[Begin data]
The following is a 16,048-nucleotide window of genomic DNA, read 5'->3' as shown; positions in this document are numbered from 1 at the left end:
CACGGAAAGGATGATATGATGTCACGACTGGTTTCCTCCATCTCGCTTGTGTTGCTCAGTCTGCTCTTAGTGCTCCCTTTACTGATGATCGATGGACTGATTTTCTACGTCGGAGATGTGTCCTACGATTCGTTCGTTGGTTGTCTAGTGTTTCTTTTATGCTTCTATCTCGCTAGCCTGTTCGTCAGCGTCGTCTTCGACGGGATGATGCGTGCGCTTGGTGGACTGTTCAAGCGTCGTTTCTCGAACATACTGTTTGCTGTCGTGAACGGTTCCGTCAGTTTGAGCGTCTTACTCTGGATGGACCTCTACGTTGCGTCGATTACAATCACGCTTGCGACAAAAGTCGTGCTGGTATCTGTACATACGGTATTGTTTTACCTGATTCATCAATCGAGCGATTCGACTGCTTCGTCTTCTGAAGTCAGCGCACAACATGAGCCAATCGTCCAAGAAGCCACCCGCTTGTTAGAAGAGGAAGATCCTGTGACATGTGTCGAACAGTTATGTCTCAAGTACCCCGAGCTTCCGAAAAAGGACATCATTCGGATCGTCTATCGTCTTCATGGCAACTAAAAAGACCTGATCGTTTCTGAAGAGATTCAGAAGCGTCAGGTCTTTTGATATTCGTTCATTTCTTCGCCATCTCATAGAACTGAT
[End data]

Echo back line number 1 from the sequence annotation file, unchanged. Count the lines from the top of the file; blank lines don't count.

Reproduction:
The following is a 16,048-nucleotide window of genomic DNA, read 5'->3' as shown; positions in this document are numbered from 1 at the left end: